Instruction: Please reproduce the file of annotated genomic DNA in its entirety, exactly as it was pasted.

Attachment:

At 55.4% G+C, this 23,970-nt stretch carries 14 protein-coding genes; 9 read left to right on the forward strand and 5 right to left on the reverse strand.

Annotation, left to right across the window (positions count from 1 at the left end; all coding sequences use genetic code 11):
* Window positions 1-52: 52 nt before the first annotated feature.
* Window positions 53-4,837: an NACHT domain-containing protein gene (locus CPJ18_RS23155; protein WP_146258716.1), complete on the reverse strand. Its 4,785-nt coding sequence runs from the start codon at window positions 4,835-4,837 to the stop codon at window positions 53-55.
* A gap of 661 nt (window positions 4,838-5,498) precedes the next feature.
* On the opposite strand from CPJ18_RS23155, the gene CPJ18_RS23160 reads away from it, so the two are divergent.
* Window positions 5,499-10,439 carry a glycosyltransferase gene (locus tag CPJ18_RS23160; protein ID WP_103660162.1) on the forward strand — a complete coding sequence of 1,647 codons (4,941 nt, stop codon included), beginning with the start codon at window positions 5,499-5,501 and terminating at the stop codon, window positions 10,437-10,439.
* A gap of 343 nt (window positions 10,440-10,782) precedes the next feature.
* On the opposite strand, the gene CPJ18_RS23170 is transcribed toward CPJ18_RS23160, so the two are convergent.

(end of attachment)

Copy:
At 55.4% G+C, this 23,970-nt stretch carries 14 protein-coding genes; 9 read left to right on the forward strand and 5 right to left on the reverse strand.

Annotation, left to right across the window (positions count from 1 at the left end; all coding sequences use genetic code 11):
* Window positions 1-52: 52 nt before the first annotated feature.
* Window positions 53-4,837: an NACHT domain-containing protein gene (locus CPJ18_RS23155; protein WP_146258716.1), complete on the reverse strand. Its 4,785-nt coding sequence runs from the start codon at window positions 4,835-4,837 to the stop codon at window positions 53-55.
* A gap of 661 nt (window positions 4,838-5,498) precedes the next feature.
* On the opposite strand from CPJ18_RS23155, the gene CPJ18_RS23160 reads away from it, so the two are divergent.
* Window positions 5,499-10,439 carry a glycosyltransferase gene (locus tag CPJ18_RS23160; protein ID WP_103660162.1) on the forward strand — a complete coding sequence of 1,647 codons (4,941 nt, stop codon included), beginning with the start codon at window positions 5,499-5,501 and terminating at the stop codon, window positions 10,437-10,439.
* A gap of 343 nt (window positions 10,440-10,782) precedes the next feature.
* On the opposite strand, the gene CPJ18_RS23170 is transcribed toward CPJ18_RS23160, so the two are convergent.